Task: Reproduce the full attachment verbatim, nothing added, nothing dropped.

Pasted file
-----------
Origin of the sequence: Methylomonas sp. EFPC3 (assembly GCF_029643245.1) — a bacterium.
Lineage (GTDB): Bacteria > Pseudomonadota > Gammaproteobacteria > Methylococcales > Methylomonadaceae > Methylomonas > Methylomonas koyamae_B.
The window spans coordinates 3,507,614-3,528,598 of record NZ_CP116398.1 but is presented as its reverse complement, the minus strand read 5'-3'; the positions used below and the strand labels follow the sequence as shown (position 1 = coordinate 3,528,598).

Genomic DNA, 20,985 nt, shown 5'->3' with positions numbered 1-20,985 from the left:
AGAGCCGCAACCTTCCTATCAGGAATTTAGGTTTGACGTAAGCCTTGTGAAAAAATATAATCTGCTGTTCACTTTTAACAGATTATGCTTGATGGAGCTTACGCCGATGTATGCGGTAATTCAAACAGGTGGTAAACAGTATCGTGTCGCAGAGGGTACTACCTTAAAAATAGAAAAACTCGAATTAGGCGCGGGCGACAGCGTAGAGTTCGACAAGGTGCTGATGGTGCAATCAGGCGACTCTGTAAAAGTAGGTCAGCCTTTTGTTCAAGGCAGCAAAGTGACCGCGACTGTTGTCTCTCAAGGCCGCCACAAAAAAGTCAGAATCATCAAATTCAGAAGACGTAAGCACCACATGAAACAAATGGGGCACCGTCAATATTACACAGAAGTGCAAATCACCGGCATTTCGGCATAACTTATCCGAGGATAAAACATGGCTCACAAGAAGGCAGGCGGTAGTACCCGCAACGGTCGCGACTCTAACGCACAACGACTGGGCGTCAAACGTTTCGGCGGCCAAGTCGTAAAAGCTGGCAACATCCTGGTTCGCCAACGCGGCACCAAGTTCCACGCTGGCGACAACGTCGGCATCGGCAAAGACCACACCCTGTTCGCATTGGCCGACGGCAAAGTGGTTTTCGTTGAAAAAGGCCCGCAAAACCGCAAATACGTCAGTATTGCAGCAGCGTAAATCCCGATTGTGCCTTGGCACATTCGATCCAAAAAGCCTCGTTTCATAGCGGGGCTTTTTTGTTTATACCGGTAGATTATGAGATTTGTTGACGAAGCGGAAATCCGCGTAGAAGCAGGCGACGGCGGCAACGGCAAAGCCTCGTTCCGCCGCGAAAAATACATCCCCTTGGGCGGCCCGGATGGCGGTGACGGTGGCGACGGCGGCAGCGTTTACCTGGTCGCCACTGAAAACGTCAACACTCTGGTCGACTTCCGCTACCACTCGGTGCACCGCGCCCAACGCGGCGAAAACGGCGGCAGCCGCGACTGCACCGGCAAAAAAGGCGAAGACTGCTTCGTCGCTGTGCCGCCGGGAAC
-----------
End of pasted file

Origin of the sequence: Methylomonas sp. EFPC3 (assembly GCF_029643245.1) — a bacterium.
Lineage (GTDB): Bacteria > Pseudomonadota > Gammaproteobacteria > Methylococcales > Methylomonadaceae > Methylomonas > Methylomonas koyamae_B.
The window spans coordinates 3,507,614-3,528,598 of record NZ_CP116398.1 but is presented as its reverse complement, the minus strand read 5'-3'; the positions used below and the strand labels follow the sequence as shown (position 1 = coordinate 3,528,598).

Genomic DNA, 20,985 nt, shown 5'->3' with positions numbered 1-20,985 from the left:
AGAGCCGCAACCTTCCTATCAGGAATTTAGGTTTGACGTAAGCCTTGTGAAAAAATATAATCTGCTGTTCACTTTTAACAGATTATGCTTGATGGAGCTTACGCCGATGTATGCGGTAATTCAAACAGGTGGTAAACAGTATCGTGTCGCAGAGGGTACTACCTTAAAAATAGAAAAACTCGAATTAGGCGCGGGCGACAGCGTAGAGTTCGACAAGGTGCTGATGGTGCAATCAGGCGACTCTGTAAAAGTAGGTCAGCCTTTTGTTCAAGGCAGCAAAGTGACCGCGACTGTTGTCTCTCAAGGCCGCCACAAAAAAGTCAGAATCATCAAATTCAGAAGACGTAAGCACCACATGAAACAAATGGGGCACCGTCAATATTACACAGAAGTGCAAATCACCGGCATTTCGGCATAACTTATCCGAGGATAAAACATGGCTCACAAGAAGGCAGGCGGTAGTACCCGCAACGGTCGCGACTCTAACGCACAACGACTGGGCGTCAAACGTTTCGGCGGCCAAGTCGTAAAAGCTGGCAACATCCTGGTTCGCCAACGCGGCACCAAGTTCCACGCTGGCGACAACGTCGGCATCGGCAAAGACCACACCCTGTTCGCATTGGCCGACGGCAAAGTGGTTTTCGTTGAAAAAGGCCCGCAAAACCGCAAATACGTCAGTATTGCAGCAGCGTAAATCCCGATTGTGCCTTGGCACATTCGATCCAAAAAGCCTCGTTTCATAGCGGGGCTTTTTTGTTTATACCGGTAGATTATGAGATTTGTTGACGAAGCGGAAATCCGCGTAGAAGCAGGCGACGGCGGCAACGGCAAAGCCTCGTTCCGCCGCGAAAAATACATCCCCTTGGGCGGCCCGGATGGCGGTGACGGTGGCGACGGCGGCAGCGTTTACCTGGTCGCCACTGAAAACGTCAACACTCTGGTCGACTTCCGCTACCACTCGGTGCACCGCGCCCAACGCGGCGAAAACGGCGGCAGCCGCGACTGCACCGGCAAAAAAGGCGAAGACTGCTTCGTCGCTGTGCCGCCGGGAAC